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Going the Distance: Amy Palmiero-Winters

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Forget self-pity -- marathoner Amy Palmiero-Winters hit the road (again) after a devastating motorcycle crash and is setting her own records.

Amy Palmiero-Winters doesn't get depressed; she gets busy. When a motorcycle accident in 1994 crushed her left foot and doctors told the 3:16 Boston Marathoner she would never run again, Amy thought "Just watch me." For three years she tried to save her leg. Ultimately she endured 27 surgeries, and doctors were forced to amputate below the knee. It took her years to learn how to run with a prosthetic. Today the 38-year-old mom of two is seeing her perseverance pay off, setting six world records for amputee women, including five in ultradistance events (think 100K races). When she's not racking up miles on the road, Amy is the full-time director of sports for Team A Step Ahead in Hicksville, New York, a coaching and mentoring organization for adult and child amputee athletes. Here are her words of wisdom.

When I was a kid I wanted to be...

"...an Olympian, a police officer, or a teacher."

I deal with disappointment by...

"...learning from it and moving on. You can't change what happened, but you can use what happened to change what you do next."

When I'm feeling low, I tell myself...

"All I can do is my best on this day. I'll never cross the finish line thinking 'What if?'"

The smartest advice I ever received is...

"...not to let the tragedies that occur in your life define who you are."

I am most frustrated when...

"...I hear my kids or the athletes I coach say, 'I can't.' I work really hard to show them that they can. The best part of my job is helping someone else reach a personal goal."

I'm never too full for...

"Doritos -- Nacho Cheese flavor."

The motto I live by is...

"You are limitless."

My next goal is...

"...to qualify for the U.S. 24-hour Run Team."

Fitness is...

"...the foundation of who I am. At every stage of my life, it has helped to shape and ground me."

Get Motivated, Get Fit
 

 

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sheenerweaner wrote:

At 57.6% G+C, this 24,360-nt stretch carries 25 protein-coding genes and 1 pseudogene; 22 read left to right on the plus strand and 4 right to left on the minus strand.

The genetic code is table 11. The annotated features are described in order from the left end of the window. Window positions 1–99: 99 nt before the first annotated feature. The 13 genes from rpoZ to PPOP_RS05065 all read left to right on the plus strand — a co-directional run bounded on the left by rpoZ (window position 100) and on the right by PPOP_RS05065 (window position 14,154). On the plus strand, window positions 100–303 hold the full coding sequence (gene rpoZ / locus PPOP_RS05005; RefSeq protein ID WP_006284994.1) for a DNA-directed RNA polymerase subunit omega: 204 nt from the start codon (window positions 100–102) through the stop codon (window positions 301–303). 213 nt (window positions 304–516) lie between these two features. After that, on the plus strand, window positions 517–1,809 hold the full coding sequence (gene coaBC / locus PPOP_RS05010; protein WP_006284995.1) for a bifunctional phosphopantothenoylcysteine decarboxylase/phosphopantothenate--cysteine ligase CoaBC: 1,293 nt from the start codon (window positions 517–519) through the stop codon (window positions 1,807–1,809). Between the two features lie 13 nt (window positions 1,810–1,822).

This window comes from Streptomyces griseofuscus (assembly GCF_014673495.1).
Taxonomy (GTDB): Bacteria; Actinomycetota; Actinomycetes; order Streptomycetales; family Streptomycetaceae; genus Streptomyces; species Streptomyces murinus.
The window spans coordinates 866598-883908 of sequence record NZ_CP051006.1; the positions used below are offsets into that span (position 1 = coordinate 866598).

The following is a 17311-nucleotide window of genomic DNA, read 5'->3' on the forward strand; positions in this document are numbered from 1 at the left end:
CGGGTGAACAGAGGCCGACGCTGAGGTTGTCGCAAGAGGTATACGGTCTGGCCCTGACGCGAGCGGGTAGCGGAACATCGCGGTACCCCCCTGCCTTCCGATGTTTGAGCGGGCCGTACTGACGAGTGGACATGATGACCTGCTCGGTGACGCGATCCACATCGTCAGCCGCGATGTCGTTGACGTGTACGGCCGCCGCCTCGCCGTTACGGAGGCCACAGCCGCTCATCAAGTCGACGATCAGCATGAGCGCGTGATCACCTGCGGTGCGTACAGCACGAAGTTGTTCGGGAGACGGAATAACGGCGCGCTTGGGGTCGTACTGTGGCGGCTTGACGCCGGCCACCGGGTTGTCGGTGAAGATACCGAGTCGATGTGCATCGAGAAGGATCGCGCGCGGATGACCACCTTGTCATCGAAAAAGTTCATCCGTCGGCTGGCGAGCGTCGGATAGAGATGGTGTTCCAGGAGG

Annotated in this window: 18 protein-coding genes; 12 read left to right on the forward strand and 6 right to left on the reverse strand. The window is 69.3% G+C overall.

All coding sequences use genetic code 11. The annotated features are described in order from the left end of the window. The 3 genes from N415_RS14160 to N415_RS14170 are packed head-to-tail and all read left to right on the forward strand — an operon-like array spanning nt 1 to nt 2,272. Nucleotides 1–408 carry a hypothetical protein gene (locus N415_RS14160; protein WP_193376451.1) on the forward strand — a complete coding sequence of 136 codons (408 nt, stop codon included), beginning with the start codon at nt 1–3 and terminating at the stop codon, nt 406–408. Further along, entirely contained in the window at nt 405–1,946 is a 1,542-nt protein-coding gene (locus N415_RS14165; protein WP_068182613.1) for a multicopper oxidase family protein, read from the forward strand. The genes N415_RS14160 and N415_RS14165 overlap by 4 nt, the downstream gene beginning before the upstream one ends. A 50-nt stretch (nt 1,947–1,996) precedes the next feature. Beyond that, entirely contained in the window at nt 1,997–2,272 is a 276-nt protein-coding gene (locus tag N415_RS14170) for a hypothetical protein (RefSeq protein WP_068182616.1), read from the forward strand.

When I was 12, I had 3 fingers cut off. Immediatly I knew that there were only two choices; 1. Get depressed wallow in self-pity or 2. Get over it and move on. The fingers were reattatched and though they've never been the same, It's never been an issue. I'm grateful because it could have been much worse. I will never be a hand model, but that's about the only thing I can't really do. The lesson lingers with me - We choose our own experience.

1/19/2011 11:51:06 AM Report Abuse
Matrxlady wrote:

I just ended up in a wheelchair due to excruciating pain in my foot (told: torn ligaments) and my knee (it giving out caused 2nd injury, & not cooperating either). Trying to find people to tell me how to deal with this kind of pain without having to go on narcotic painkillers (need function, not flounder). I manage to get around, but pain is constant, completely ruining any quality of life! Will I need to just "function" or "make do" or is there any other help or hope?

11/26/2010 11:30:06 PM Report Abuse
Sumanacheatham wrote:

This lady is amazing. I first saw her on the front page of yahoo.com I read her story, but forget her name. I had been trying to find her name for months! when I opened up my fitness magazine a month back, I saw her there. :P Never will forget her name again! Lady is true inspiration to get pushing, and what ever life throws at you... you can throw it back.

9/29/2010 11:43:10 AM Report Abuse

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